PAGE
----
The next day, we waited in our stew room, still unable to speak to one another about the trial, waiting for the judge.  Then, word came.  There had been a plea deal; we no longer had to deliberate.  In other words, we were off the hook.  I was so relieved.  I hadn't really known what I would have decided; especially when the other jurors expressed their belief that the guy was guilty, no question.  Would I have argued the other side?  Would they have swayed me?  It may be a cop out, but I was glad to have fulfilled my duty without actually having to take responsibility. On the other hand, it could have been another eye-opening experience to go through that process with a roomful of strangers.

So what does this have to do with the Casey Anthony verdict?  For me, it makes it hard for me to feel outraged about the outcome, no matter how unfair it may seem. While media outlets have largely made their sentiment--guilty!--clear, what happens in a courtroom is a different story.  When you are made to see only the evidence, and hear only the testimony, without all the outside noise, the only thoughts you can rely on are your own.  And that, at least for me, was incredibly difficult.  In a courtroom, there are rarely "facts" or "truth," just one side versus another.  You have to confront the fact that all human decisions are subjective, even when you don't want them to be.  You may be sending an innocent person to jail, or letting a guilty one go.  Do you base your decision on what you think is right?  Or what you feel is right?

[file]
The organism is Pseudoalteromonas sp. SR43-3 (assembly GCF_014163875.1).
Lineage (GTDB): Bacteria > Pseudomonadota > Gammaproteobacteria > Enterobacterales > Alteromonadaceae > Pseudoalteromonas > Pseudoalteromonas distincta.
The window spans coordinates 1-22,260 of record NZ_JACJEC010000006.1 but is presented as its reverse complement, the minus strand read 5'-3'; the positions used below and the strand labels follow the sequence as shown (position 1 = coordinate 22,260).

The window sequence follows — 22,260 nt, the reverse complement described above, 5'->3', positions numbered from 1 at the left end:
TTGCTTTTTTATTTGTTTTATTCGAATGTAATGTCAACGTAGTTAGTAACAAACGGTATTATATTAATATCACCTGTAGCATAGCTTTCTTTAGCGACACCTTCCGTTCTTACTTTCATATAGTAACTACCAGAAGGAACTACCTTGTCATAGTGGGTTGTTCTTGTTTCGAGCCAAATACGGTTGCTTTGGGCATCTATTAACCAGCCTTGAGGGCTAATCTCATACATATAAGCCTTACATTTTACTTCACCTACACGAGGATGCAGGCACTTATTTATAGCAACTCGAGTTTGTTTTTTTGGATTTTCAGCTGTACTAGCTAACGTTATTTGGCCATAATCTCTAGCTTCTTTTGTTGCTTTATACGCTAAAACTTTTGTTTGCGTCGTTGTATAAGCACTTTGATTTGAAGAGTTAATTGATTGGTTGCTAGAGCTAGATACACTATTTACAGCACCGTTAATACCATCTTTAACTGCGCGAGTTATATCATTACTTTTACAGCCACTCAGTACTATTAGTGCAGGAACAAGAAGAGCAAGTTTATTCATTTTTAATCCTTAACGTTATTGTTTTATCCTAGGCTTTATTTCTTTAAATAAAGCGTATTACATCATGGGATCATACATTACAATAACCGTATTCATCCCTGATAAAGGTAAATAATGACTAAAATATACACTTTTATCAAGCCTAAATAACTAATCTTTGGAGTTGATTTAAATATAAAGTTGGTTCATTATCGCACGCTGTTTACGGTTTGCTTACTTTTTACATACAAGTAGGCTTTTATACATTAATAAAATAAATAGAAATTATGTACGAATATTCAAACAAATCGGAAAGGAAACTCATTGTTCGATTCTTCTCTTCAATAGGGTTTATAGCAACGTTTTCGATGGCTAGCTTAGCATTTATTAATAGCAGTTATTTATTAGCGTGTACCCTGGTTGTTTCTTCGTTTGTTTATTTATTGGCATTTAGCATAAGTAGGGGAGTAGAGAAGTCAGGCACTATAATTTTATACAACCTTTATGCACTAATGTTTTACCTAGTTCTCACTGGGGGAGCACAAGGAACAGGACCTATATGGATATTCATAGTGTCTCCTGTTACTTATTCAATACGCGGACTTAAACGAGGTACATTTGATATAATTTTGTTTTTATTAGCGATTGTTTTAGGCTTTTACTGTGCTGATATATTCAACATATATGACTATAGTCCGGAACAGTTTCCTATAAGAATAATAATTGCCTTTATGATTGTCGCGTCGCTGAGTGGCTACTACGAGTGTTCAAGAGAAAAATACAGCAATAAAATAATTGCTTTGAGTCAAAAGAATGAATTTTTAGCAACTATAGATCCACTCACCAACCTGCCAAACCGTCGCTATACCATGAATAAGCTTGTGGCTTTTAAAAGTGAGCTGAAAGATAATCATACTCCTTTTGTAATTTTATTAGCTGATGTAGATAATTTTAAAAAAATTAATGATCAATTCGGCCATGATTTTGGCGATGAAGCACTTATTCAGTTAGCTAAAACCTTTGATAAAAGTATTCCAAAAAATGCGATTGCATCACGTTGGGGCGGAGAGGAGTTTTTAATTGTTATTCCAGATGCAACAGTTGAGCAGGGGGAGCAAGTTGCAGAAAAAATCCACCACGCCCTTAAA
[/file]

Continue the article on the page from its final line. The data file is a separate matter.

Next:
The good juror that I was, I refrained from researching my case until after the trial was over.  My half-dozen searches brought up absolutely nothing.  A guy getting shot in broad daylight in a poor neighborhood didn't even warrant a write-up in a community crime blotter.  Again, arguments can be made and lines can be drawn about the crimes that go unnoticed, and the ones that draw national attention--but I'm not going there either.

The only sort-of argument I wish to make is this: perhaps the next time you get a jury slip in the mail, don't consider it the worst thing.  At the very least, the experience could provide some perspective.  (Or you'll read a book for a few days and get sent home.)  At most, you could find yourself a part of some television-worthy drama.  And--admit it--you wouldn't rue that kind of excitement.  I'd certainly do it again, even after a (possible) intimidator pointed an (alleged) finger gun at me.  It makes for a great story.

*Everyone I encountered who worked for the court was incredibly kind, smart, and helpful.  It definitely affected my experience.